Infection site is predictive of outcome in acute lung injury associated with severe sepsis and septic shock

Japanese Association for Acute Medicine Sepsis Registry (JAAM SR) Study Group

Research output: Contribution to journalArticle

17 Citations (Scopus)

Abstract

Background and objective: Sepsis is a leading cause of acute lung injury (ALI); however, the characteristics and outcome of sepsis-associated ALI are poorly understood. We aimed to elucidate factors that predict patient outcome in sepsis-associated ALI. Methods: Secondary analysis of a multicenter, prospective, observational study was performed. Results: Among 624 patients with severe sepsis and septic shock, 251 (40.2%) fulfilled the definition of American–European Consensus Conference definition of ALI. All-cause 28-day and in-hospital mortalities were 30.7% and 38.6%, respectively. More than 40% of ALI patients had neurological, cardiovascular and haematological dysfunctions or disseminated intravascular coagulation, all of which were associated with higher mortality. We report a significant correlation between infection site and mortality in patients with ALI, but not in those without ALI. The proportion of ALI was significantly higher in pulmonary sepsis; further, a complication of ALI was associated with higher mortality in sepsis from pulmonary and other sources, but not in abdominal sepsis. Among the other sepsis sites, urinary tract, central nervous system, catheter-related and undetermined foci of infection had worse outcomes when associated with ALI. None of the individual severe sepsis bundles, including fluid resuscitation and early antibiotic administration, correlated with mortality. Compliance with a set of sepsis management bundles was associated with better outcomes. Conclusion: In severe sepsis and septic shock, the proportion and effect on outcome was not uniform among infection sites. The infection site was predictive of outcome in patients with ALI but not in those without ALI.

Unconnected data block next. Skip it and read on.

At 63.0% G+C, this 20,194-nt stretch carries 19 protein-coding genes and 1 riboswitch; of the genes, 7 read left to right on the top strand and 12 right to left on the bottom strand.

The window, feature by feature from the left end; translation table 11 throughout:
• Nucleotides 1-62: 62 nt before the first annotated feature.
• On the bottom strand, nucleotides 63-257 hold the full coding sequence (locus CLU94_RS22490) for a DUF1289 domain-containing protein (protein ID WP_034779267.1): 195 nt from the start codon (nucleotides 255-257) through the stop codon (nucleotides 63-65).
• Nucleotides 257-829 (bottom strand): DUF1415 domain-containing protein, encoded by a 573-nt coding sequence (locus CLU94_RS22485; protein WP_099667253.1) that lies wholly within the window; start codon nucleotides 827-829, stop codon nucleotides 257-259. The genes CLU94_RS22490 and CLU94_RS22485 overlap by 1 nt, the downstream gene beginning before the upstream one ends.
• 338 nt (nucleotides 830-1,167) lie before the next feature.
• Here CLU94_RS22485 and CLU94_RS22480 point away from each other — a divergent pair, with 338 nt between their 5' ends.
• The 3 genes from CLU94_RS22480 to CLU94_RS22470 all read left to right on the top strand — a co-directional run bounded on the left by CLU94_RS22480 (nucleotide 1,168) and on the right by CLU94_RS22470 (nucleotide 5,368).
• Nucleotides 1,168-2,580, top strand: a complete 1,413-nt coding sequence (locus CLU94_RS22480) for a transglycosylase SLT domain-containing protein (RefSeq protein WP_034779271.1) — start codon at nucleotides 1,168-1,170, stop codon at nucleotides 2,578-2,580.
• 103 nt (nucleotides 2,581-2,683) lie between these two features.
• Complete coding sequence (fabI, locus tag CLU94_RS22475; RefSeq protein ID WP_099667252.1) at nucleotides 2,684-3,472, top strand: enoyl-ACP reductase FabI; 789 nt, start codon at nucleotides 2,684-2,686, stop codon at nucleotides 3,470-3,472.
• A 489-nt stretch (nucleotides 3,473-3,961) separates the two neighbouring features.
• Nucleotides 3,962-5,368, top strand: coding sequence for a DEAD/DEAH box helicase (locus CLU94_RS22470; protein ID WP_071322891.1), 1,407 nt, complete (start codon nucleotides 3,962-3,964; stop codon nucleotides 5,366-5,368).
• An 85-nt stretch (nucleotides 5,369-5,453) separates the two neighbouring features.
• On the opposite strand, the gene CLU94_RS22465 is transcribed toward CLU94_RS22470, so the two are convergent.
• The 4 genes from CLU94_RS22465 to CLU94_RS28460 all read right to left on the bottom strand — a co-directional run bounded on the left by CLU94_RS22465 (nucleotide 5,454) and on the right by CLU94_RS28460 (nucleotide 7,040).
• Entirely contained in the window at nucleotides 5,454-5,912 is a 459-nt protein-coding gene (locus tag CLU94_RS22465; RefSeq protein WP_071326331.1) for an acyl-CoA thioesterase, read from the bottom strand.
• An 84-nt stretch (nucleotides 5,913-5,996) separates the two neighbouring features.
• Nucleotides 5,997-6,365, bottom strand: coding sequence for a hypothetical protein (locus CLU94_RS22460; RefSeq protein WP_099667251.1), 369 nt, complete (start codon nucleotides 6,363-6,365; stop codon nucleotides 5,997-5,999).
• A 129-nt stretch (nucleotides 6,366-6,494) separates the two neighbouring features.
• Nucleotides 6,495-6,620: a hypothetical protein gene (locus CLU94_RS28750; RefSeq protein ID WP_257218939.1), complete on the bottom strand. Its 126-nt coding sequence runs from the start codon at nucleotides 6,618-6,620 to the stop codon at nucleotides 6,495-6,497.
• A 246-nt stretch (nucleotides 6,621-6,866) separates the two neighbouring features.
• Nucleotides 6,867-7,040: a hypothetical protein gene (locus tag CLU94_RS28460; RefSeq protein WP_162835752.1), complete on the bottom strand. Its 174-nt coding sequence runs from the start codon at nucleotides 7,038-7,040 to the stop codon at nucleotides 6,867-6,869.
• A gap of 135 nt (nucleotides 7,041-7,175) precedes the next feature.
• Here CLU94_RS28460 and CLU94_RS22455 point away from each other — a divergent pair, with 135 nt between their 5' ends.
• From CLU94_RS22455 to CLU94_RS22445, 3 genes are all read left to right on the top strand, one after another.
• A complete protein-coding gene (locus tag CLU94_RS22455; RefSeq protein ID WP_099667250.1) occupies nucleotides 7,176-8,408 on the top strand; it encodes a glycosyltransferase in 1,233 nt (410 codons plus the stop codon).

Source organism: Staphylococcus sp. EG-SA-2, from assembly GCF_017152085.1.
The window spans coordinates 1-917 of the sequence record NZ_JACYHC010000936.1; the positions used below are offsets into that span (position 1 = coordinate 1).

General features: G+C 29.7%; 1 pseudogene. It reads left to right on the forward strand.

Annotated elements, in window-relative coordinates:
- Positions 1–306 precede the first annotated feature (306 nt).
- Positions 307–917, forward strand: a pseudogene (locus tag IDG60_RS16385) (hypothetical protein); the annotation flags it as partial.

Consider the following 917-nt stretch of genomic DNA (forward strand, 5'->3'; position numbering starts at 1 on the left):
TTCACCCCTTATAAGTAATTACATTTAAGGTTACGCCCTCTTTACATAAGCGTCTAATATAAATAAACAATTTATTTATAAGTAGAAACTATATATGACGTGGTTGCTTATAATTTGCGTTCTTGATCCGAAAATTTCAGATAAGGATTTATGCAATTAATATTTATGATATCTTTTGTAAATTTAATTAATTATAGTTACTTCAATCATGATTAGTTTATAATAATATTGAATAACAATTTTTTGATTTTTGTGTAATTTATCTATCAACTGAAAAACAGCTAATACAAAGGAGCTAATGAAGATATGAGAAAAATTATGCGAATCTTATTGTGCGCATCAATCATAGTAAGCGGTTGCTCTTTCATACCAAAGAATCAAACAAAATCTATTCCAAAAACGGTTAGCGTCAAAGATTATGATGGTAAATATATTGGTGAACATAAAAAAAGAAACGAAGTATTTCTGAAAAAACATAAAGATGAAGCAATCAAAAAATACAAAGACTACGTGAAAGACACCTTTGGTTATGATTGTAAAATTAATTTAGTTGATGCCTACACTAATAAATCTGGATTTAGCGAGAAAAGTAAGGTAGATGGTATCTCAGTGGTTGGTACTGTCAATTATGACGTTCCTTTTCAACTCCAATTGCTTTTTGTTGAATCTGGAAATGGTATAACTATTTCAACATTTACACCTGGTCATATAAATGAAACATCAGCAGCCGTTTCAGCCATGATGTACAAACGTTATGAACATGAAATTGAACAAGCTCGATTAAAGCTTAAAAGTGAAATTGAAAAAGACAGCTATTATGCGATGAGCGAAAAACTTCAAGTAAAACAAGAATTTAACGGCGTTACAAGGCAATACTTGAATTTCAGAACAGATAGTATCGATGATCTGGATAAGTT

Original languageEnglish
Pages (from-to)898-904
Number of pages7
JournalRespirology
Volume21
Issue number5
DOIs
Publication statusPublished - 2016 Jul 1

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Acute Lung Injury
Septic Shock
Sepsis
Infection
Mortality
Lung
Disseminated Intravascular Coagulation
Hospital Mortality
Urinary Tract
Resuscitation
Observational Studies
Catheters
Central Nervous System
Prospective Studies

Keywords

  • acute lung injury
  • acute respiratory distress syndrome
  • disseminated intravascular coagulation
  • multiple organ dysfunction syndrome
  • severe sepsis

ASJC Scopus subject areas

  • Pulmonary and Respiratory Medicine

Cite this

Japanese Association for Acute Medicine Sepsis Registry (JAAM SR) Study Group (2016). Infection site is predictive of outcome in acute lung injury associated with severe sepsis and septic shock. Respirology, 21(5), 898-904. https://doi.org/10.1111/resp.12769

Infection site is predictive of outcome in acute lung injury associated with severe sepsis and septic shock. / Japanese Association for Acute Medicine Sepsis Registry (JAAM SR) Study Group.

In: Respirology, Vol. 21, No. 5, 01.07.2016, p. 898-904.

Research output: Contribution to journalArticle

Japanese Association for Acute Medicine Sepsis Registry (JAAM SR) Study Group 2016, 'Infection site is predictive of outcome in acute lung injury associated with severe sepsis and septic shock', Respirology, vol. 21, no. 5, pp. 898-904. https://doi.org/10.1111/resp.12769